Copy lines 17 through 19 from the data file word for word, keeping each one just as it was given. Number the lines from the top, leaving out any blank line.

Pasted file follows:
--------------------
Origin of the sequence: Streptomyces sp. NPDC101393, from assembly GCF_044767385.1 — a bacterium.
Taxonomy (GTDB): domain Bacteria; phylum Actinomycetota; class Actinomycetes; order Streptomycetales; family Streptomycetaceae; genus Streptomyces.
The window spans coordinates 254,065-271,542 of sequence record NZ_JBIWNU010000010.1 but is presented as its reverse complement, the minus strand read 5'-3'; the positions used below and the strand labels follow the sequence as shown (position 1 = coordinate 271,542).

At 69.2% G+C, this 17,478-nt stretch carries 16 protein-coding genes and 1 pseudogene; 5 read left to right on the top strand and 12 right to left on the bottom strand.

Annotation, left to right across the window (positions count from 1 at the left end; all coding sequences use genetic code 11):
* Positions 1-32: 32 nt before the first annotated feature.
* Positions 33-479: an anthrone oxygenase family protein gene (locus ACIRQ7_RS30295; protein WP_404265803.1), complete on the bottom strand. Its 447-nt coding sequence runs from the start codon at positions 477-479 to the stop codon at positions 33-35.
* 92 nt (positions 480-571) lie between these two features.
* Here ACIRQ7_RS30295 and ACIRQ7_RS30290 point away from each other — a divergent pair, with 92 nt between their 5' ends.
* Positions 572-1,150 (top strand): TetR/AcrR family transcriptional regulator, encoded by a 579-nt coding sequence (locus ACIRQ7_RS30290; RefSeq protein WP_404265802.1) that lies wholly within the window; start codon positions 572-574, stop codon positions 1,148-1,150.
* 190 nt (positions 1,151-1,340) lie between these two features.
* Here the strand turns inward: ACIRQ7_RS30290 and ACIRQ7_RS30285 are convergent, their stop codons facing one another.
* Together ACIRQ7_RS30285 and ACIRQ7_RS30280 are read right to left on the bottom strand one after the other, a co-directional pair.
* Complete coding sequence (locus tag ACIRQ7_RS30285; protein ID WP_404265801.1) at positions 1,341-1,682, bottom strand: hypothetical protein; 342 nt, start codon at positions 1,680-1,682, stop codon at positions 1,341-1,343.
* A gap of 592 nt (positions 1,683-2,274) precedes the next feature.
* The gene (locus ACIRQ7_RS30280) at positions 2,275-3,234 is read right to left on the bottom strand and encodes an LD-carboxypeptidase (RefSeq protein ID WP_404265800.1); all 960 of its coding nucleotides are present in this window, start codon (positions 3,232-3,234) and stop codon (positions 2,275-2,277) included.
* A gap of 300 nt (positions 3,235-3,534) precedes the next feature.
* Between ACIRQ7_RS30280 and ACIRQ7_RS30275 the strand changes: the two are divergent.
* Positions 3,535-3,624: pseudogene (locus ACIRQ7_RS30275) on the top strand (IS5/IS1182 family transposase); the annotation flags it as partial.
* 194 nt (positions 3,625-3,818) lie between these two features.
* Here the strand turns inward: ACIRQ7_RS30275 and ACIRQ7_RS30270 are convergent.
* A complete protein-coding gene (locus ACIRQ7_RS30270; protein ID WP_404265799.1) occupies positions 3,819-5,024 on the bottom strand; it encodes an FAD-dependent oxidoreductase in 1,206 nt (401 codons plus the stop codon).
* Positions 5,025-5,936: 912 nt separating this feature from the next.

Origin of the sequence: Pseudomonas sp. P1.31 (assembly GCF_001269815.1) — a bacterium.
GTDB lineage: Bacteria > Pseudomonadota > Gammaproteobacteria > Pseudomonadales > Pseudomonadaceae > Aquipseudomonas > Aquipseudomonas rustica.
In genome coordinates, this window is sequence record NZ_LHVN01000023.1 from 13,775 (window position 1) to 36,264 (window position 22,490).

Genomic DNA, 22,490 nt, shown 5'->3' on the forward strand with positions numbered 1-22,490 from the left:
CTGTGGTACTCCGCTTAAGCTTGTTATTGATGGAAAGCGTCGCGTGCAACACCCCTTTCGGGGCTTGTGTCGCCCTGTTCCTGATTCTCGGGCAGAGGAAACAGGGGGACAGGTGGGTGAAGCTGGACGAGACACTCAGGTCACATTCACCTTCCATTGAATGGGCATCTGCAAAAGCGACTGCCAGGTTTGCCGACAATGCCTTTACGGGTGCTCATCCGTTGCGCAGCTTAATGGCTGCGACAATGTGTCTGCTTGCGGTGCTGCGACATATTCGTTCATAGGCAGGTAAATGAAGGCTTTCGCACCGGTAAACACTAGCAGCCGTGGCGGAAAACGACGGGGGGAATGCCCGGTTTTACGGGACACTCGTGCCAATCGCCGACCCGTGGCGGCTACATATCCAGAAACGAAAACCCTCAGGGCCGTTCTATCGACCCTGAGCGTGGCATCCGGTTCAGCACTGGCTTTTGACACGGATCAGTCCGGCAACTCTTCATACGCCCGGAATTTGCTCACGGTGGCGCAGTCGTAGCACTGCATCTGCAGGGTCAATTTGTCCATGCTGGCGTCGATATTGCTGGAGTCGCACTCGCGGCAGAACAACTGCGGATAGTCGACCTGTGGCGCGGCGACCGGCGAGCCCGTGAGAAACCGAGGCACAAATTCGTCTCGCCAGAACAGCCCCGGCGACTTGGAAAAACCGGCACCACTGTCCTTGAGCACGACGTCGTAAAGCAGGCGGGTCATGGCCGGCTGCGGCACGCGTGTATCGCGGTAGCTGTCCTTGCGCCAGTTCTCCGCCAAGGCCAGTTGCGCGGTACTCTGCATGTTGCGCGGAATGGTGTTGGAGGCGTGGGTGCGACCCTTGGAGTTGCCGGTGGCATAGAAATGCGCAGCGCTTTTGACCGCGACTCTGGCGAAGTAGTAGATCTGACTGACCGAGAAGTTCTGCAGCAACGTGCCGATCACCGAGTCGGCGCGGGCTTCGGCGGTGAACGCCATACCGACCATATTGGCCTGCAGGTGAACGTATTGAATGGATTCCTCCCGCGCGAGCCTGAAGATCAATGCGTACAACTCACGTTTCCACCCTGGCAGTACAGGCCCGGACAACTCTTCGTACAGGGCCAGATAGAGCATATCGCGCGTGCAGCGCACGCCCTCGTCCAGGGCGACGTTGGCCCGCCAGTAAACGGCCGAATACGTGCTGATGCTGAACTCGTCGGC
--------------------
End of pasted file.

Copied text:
* A gap of 300 nt (positions 3,235-3,534) precedes the next feature.
* Between ACIRQ7_RS30280 and ACIRQ7_RS30275 the strand changes: the two are divergent.
* Positions 3,535-3,624: pseudogene (locus ACIRQ7_RS30275) on the top strand (IS5/IS1182 family transposase); the annotation flags it as partial.